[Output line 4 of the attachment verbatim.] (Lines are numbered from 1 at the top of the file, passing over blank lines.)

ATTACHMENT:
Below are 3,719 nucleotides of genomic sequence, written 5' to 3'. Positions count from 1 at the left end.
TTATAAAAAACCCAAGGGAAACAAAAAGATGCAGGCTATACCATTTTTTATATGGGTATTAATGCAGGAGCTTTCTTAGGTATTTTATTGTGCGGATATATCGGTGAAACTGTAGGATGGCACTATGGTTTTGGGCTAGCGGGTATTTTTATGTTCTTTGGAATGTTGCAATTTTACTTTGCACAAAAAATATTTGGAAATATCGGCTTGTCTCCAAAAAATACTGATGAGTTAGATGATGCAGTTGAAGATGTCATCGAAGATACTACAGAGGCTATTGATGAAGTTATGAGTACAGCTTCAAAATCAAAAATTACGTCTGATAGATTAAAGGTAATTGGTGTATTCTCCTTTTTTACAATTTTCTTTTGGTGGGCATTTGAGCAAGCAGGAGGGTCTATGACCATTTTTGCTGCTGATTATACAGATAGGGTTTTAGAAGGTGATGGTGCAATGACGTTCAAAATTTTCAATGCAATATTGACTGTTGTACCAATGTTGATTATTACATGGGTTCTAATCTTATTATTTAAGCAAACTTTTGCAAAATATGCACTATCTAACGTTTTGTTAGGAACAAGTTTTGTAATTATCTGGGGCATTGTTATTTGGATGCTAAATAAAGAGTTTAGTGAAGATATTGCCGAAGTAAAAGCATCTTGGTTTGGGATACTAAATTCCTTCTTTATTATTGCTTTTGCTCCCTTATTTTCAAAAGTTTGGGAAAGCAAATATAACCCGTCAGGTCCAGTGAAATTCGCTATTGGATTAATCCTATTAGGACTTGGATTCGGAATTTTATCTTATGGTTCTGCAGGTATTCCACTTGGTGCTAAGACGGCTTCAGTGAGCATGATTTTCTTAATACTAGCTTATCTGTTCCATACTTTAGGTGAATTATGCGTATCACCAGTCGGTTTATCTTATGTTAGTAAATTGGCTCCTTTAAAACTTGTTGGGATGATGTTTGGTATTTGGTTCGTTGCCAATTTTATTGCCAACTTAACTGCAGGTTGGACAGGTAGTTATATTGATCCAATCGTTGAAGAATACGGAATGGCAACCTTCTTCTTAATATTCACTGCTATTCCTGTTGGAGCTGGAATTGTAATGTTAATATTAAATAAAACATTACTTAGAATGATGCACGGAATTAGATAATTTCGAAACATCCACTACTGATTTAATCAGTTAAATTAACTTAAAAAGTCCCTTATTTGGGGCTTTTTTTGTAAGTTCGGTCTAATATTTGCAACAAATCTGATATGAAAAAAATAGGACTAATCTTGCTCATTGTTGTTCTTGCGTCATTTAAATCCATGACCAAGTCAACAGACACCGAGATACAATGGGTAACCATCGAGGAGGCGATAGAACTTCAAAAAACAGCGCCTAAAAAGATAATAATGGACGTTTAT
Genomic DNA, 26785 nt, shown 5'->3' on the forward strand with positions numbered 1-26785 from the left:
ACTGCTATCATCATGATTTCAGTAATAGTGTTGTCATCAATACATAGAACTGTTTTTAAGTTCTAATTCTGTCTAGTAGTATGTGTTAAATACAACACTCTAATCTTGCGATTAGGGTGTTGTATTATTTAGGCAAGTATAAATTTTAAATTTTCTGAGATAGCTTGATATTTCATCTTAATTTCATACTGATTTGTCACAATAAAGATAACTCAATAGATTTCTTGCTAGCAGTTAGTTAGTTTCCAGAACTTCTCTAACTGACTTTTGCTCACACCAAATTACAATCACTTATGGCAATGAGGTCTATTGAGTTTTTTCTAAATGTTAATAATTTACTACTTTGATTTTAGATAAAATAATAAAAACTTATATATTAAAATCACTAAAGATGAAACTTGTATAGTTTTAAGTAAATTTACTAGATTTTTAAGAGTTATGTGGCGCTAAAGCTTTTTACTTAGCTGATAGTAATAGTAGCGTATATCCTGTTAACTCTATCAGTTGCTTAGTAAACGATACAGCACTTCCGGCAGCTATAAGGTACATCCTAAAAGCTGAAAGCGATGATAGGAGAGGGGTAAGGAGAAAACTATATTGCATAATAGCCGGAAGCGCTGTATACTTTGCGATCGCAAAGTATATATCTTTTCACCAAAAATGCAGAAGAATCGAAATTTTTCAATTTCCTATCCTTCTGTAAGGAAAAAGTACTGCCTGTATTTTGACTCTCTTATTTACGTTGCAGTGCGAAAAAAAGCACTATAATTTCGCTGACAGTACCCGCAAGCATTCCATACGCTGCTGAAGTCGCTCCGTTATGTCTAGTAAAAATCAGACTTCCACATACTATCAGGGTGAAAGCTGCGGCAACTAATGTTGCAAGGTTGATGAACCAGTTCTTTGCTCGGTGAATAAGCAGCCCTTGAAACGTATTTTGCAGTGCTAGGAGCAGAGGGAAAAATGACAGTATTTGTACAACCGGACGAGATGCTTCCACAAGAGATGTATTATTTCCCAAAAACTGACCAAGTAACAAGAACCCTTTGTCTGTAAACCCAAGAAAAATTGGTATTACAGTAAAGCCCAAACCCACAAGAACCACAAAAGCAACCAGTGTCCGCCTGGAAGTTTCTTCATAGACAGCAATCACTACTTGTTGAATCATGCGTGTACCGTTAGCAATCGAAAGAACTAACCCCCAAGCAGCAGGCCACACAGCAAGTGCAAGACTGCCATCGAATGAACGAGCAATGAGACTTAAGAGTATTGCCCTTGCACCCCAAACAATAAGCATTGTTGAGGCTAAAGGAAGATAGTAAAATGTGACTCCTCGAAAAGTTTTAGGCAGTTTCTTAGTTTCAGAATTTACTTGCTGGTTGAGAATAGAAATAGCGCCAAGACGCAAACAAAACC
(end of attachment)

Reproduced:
ACTGCTATCATCATGATTTCAGTAATAGTGTTGTCATCAATACATAGAACTGTTTTTAAGTTCTAATTCTGTCTAGTAGTATGTGTTAAATACAACACTCTAATCTTGCGATTAGGGTGTTGTATTATTTAGGCAAGTATAAATTTTAAATTTTCTGAGATAGCTTGATATTTCATCTTAATTTCATACTGATTTGTCACAATAAAGATAACTCAATAGATTTCTTGCTAGCAGTTAGTTAGTTTCCAGAACTTCTCTAACTGACTTTTGCTCACACCAAATTACAATCACTTATGGCAATGAGGTCTATTGAGTTTTTTCTAAATGTTAATAATTTACTACTTTGATTTTAGATAAAATAATAAAAACTTATATATTAAAATCACTAAAGATGAAACTTGTATAGTTTTAAGTAAATTTACTAGATTTTTAAGAGTTATGTGGCGCTAAAGCTTTTTACTTAGCTGATAGTAATAGTAGCGTATATCCTGTTAACTCTATCAGTTGCTTAGTAAACGATACAGCACTTCCGGCAGCTATAAGGTACATCCTAAAAGCTGAAAGCGATGATAGGAGAGGGGTAAGGAGAAAACTATATTGCATAATAGCCGGAAGCGCTGTATACTTTGCGATCGCAAAGTATATATCTTTTCACCAAAAATGCAGAAGAATCGAAATTTTTCAATTTCCTATCCTTCTGTAAGGAAAAAGTACTGCCTGTATTTTGACTCTCTTATTTACGTTGCAGTGCGAAAAAAAGCACTATAATTTCGCTGACAGTACCCGCAAGCATTCCATACGCTGCTGAAGTCGCTCCGTTATGTCTAGTAAAAATCAGACTTCCACATACTATCAGGGTGAAAGCTGCGGCAACTAATGTTGCAAGGTTGATGAACCAGTTCTTTGCTCGGTGAATAAGCAGCCCTTGAAACGTATTTTGCAGTGCTAGGAGCAGAGGGAAAAATGACAGTATTTGTACAACCGGACGAGATGCTTCCACAAGAGATGTATTATTTCCCAAAAACTGACCAAGTAACAAGAACCCTTTGTCTGTAAACCCAAGAAAAATTGGTATTACAGTAAAGCCCAAACCCACAAGAACCACAAAAGCAACCAGTGTCCGCCTGGAAGTTTCTTCATAGACAGCAATCACTACTTGTTGAATCATGCGTGTACCGTTAGCAATCGAAAGAACTAACCCCCAAGCAGCAGGCCACACAGCAAGTGCAAGACTGCCATCGAATGAACGAGCAATGAGACTTAAGAGTATTGCCCTTGCACCCCAAACAATAAGCATTGTTGAGGCTAAAGGAAGATAGTAAAATGTGACTCCTCGAAAAGTTTTAGGCAGTTTCTTAGTTTCAGAATTTACTTGCTGGTTGAGAATAGAAATAGCGCCAAGACGCAAACAAAACC